California travel blogger among 2 killed in Mexico's Tulum

MEXICO CITY (AP) - An Indian-born woman from San Jose, California was one of two foreign tourists killed in what appeared to be a gunfight at a drug gang in Mexico's Caribbean coastal town of Tulum.
Authorities in Quintana Roo, the state where Tulum, Playa del Carmen and Cancun are located, said one of the dead women was Anjali Ryot.
An Instagram account of the same name showed a post two days ago from Ryot lounging and smiling on a pier by the sea in Tulum. It featured her as a travel blogger from Himachal, India, who lives in California. A linked Facebook page said she lived in San Jose.
A German woman who was killed was identified as Jennifer Henzold, although no hometown was immediately available for her.
Three other foreign tourists were wounded in the shooting late Wednesday in a street restaurant with a few tables just off the main street in Tulum. Among them were two Germans and one Dutch woman.
The Federal Foreign Office has issued a travel warning about the violence and advised its citizens, "If you are in the area of ​​Tulum or Playa del Carmen, do not leave your secure hotel complexes."
The shooting apparently broke out between two groups involved in street-level drug sales in the area, prosecutors said. The tourists were apparently dining in the restaurant and may have been caught in the crossfire.
The shooting took place in Tulum's "mini-quinta," a reference to Playa del Carmen's larger, more noticeable bar and restaurant zone known as Quinta Avenida or Fifth Avenue.
On Friday, the Citizens Observatorio of Tulum civic group released photos of hand-lettered signs that appeared in a local market in Tulum and were signed by a drug gang called Los Pelones, roughly "The Shaved Heads".
The sign said that the shooting was "a warning so you can see we mean business," adding, "You either stand in line or we will keep closing places like Mini Quinta," one Obvious warning, extortion claims to protect you from paying money.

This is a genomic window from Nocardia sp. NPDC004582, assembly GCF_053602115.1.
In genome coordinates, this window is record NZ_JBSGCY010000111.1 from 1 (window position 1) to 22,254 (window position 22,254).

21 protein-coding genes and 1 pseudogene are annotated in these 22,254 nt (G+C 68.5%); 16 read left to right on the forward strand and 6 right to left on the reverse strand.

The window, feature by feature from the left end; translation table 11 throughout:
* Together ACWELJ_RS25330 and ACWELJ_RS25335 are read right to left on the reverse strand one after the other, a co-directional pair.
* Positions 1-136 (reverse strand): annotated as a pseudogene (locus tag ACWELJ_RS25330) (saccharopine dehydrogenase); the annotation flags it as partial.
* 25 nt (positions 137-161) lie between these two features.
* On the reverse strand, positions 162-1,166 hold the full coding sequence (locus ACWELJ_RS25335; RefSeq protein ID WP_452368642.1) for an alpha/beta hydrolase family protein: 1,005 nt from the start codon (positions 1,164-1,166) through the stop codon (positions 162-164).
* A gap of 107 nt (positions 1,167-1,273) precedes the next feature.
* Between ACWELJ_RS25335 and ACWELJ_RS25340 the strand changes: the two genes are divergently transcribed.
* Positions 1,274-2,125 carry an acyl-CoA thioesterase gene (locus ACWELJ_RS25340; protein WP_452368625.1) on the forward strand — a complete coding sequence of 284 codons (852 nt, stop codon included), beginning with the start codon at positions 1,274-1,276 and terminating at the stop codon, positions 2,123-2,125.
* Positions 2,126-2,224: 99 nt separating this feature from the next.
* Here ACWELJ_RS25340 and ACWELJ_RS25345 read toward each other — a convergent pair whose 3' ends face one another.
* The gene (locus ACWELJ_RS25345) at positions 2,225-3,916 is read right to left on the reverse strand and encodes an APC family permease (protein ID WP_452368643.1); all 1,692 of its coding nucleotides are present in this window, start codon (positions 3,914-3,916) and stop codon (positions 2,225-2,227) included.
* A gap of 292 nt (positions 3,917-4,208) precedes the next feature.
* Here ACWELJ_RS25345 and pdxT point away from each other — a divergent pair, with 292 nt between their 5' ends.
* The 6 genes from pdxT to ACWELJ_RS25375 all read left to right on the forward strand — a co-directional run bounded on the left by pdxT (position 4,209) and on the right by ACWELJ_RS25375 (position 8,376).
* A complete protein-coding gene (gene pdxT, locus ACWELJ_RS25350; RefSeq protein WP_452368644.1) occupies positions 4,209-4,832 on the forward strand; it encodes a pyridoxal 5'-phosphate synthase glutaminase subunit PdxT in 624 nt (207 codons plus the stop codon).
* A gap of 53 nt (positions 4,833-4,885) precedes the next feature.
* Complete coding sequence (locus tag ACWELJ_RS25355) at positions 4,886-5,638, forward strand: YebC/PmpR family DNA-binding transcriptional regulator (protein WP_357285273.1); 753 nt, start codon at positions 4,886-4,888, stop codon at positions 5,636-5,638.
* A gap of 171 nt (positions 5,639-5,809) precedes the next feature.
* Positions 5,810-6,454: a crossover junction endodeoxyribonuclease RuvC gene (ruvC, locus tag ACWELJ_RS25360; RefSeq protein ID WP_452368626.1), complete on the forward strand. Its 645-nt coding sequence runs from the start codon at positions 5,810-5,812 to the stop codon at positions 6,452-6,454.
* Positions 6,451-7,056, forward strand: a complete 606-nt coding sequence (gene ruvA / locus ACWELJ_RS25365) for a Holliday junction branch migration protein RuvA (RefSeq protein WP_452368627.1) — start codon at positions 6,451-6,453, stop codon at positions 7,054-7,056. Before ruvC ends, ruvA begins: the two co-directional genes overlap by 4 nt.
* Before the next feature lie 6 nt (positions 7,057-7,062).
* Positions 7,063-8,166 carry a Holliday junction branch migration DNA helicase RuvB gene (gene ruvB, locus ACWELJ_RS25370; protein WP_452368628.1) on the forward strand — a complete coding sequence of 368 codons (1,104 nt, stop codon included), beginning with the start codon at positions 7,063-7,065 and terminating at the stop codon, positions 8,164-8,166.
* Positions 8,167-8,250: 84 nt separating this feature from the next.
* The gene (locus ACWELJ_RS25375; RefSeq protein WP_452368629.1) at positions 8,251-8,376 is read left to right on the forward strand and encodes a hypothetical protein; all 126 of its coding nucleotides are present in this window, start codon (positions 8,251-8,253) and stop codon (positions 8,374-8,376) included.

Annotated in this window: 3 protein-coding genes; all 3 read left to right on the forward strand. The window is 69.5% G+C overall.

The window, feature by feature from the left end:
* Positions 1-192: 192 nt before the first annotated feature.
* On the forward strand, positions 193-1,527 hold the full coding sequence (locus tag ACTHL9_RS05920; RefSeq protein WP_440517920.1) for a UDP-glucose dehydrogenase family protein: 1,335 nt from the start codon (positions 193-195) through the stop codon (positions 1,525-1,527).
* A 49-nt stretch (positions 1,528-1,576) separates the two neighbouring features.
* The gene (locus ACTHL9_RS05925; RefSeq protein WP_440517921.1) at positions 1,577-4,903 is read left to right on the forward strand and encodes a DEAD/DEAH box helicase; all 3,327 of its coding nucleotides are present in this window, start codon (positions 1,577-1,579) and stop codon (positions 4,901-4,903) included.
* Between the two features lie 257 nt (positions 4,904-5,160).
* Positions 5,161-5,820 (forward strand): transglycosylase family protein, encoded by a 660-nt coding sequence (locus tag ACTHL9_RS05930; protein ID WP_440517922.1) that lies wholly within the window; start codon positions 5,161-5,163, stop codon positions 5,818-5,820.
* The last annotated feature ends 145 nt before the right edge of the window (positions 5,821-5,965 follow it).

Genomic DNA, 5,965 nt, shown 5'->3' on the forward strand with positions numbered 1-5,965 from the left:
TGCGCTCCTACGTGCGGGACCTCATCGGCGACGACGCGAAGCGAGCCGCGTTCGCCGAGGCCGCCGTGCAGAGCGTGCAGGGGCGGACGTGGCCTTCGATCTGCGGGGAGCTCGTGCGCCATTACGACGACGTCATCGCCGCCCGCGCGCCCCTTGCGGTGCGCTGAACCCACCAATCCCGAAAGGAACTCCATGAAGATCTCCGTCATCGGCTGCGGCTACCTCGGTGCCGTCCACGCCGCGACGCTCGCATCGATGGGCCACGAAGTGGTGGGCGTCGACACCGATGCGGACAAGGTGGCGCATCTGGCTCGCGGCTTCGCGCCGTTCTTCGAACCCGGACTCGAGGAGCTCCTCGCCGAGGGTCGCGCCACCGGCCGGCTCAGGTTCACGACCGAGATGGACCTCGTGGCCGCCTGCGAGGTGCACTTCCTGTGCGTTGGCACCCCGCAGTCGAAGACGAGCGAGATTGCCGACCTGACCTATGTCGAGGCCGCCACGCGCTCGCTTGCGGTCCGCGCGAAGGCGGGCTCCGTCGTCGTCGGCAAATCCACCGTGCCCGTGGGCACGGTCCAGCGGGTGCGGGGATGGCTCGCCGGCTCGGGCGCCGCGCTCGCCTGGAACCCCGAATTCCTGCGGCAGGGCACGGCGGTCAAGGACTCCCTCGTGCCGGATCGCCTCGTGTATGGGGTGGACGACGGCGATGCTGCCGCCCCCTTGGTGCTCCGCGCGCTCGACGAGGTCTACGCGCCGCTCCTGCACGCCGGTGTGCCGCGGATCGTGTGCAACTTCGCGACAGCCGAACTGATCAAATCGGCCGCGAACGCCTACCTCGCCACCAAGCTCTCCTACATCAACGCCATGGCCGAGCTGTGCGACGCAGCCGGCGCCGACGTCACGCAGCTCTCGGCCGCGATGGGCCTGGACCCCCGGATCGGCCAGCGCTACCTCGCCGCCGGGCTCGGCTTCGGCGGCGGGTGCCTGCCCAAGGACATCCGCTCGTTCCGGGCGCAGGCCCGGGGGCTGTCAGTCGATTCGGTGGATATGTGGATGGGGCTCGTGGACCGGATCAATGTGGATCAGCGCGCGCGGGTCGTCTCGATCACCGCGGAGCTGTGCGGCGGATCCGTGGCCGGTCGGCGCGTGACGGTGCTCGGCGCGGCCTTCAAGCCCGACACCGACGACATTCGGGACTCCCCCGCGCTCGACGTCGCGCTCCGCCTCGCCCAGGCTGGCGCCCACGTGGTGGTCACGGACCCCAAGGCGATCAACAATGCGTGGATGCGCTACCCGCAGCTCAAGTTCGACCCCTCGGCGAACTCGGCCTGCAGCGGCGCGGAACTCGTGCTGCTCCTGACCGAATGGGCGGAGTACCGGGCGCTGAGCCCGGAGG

"We are in control here," added the sign. The gang, part of the golf cartel, has long been extorting protection money from bars and nightclubs in Cancun, but has now apparently expanded its operations further south to Playa del Carmen and Tulum. The gang also fights against the Jalisco cartel and other groups for the area's lucrative drug market.
The murders threatened Tulum's reputation as a light-hearted, carefree beach town without the hustle and bustle of Cancun.
After the shooting, US tourist James Graham said he came to Tulum with the idea of ​​possibly buying a property there to rent through AirBnB. “Right now we're not so sure we're going to buy anything here,” said Graham.
"I think the surprising thing was that we thought that this type of crime isn't necessarily where the main tourist areas are just because it's such a big part of the economy," said Graham. "You'd think you'd be very careful to make sure the tourists feel very safe when you come here."
But there were signs that the situation had gotten out of hand months ago. In June, two men were shot dead and a third injured on Tulum Beach.
And in nearby Playa del Carmen, police carried out a massive raid on the beach town's restaurant-lined Quinta Avenida on Thursday and arrested 26 suspects - most of them apparently for drug sales - after a city policewoman was shot and most recently locked in the trunk of a car Week. Prosecutors said Friday they had arrested a suspect.
Crime "has increased a little through blackmail and drug sales to foreigners and Mexicans," said the prosecutor in a statement on the raid.
The government of President Andrés Manuel López Obrador is putting its hopes in Tulum, where it has announced plans to build an international airport and a stop for the Mayan train that will loop around the Yucatan peninsula.

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